I was taking a walk downtown, crowded by people. When I was able to walk away and saw how bright and empty the building was.
By Sara Ben Abdallah
I made this video as a final for my 1st-semester Humanities class. The assignment was to show a place in Tucson that holds important memories and show your understanding of it beyond basic characteristics. I chose the Speedway/Country Club area and wrote a poem on what that spot represented to me in terms of Tucson youth culture. The video features shots of my middle school, various sidewalks, Himmel Park, and Himmel Park library. One day, I hope to show this video to my kids so they understand what it means to grow up with cactus spines.
By Brooke Richards
(for the boy I can always see but never have)
A place of beauty
In a stunning world
Made more magnificent since your arrival
That the stars could shine brighter
That the lights could spark more intensely
That one of the prettiest countries
Could be intoxicated with the allure
Of someone much prettier
Some people need to see the world
Experience each city
One by one
Explore every shop
Read every book and take every picture
The world needs to see you
By Caitlyn Swift
I was born and raised on a small family farm along the San Pedro river valley in the desert of southern Arizona. I spent my childhood barefoot, surrounded by nature and in the company of animals. My rural upbringing led me to see life in a different light, and I strive to transfer this way of thinking from my mind to the canvas. With my background and home in mind, and nature as my greatest inspiration, I use art to spark people’s interest and share the beautiful aspects of life I’ve grown up with.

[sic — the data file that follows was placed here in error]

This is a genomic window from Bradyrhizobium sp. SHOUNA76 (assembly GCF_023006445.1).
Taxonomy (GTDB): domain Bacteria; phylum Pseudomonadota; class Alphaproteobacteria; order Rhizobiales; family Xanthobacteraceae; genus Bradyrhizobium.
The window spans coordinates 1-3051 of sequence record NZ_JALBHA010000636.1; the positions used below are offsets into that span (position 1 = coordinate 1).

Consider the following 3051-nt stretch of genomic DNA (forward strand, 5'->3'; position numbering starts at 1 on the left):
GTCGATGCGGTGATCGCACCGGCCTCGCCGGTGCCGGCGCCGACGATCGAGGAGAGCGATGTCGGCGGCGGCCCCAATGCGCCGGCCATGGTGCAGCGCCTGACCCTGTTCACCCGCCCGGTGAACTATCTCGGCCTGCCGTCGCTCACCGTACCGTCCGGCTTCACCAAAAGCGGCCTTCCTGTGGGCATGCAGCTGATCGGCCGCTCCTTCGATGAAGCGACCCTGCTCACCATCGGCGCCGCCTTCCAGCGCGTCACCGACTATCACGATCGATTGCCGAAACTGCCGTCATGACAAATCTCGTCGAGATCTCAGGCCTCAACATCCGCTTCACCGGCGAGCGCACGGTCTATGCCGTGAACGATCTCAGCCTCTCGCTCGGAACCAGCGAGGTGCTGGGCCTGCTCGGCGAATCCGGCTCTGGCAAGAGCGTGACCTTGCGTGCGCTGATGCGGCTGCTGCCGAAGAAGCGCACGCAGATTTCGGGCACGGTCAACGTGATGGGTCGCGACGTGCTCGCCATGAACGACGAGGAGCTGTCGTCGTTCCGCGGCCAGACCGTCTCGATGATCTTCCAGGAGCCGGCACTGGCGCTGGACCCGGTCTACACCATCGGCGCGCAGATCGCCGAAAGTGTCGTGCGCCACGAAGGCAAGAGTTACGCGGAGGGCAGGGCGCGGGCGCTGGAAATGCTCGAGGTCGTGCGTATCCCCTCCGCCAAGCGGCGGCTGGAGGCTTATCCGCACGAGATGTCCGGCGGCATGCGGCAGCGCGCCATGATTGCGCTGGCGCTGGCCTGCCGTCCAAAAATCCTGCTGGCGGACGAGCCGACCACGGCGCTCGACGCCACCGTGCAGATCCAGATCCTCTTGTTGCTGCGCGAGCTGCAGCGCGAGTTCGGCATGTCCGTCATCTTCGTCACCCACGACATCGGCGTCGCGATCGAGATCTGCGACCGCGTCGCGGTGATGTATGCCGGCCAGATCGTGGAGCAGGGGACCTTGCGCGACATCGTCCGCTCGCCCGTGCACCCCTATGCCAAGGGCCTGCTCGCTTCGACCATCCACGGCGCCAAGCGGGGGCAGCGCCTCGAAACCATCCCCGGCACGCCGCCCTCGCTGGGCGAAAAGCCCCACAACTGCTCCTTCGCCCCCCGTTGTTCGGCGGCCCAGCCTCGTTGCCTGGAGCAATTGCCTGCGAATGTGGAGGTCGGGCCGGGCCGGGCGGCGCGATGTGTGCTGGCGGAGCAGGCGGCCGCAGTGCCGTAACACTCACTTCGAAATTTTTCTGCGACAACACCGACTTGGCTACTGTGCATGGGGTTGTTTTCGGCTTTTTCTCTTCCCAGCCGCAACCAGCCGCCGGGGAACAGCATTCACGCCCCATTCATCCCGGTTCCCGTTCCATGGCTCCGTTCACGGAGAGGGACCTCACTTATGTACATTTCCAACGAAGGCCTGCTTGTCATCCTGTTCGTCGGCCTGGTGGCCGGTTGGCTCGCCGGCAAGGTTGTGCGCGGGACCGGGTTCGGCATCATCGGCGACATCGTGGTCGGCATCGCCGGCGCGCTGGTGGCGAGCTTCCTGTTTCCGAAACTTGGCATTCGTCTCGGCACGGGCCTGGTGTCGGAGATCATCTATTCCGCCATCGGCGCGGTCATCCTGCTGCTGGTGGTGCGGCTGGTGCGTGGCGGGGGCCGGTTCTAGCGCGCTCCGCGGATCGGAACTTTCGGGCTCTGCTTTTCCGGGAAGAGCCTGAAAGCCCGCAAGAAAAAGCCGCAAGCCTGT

This photograph was taken at the lake in my neighbor hood and stood out as odd to me for a long time. The frame of dark trees that balances between the water and the Sky is something that isn’t a part the Tucson environment. These trees are not native and require a lot of work and water we don’t have. The sunset contrasts with the silhouettes of trees and almost appears to be fire racing up to meet them. Tucson’s native environment closing in on my manufactured green neighborhood.
By Reia Li
We leave Kaibab National Forest
I feel relief, surprising relief,
under the arc of blue.
I’ve left behind
the polyester couch
of the hotel room,
the panicked arguments about where to go
(I’ll come back someday to hike Havasu Falls).
As we drive,
streams through the prairie grass
on the side of the road,
filters through the spiky branches of the junipers,
and travels on.
There is a certain frame of mind, which, when it chooses to visit me, makes me feel like every single little thing in the world has poetry: poetry in movement, poetry in stillness, poetry in the simple act of existing. I love finding these pockets of inspiration that allow me to capture an ordinary occurrence in a poem.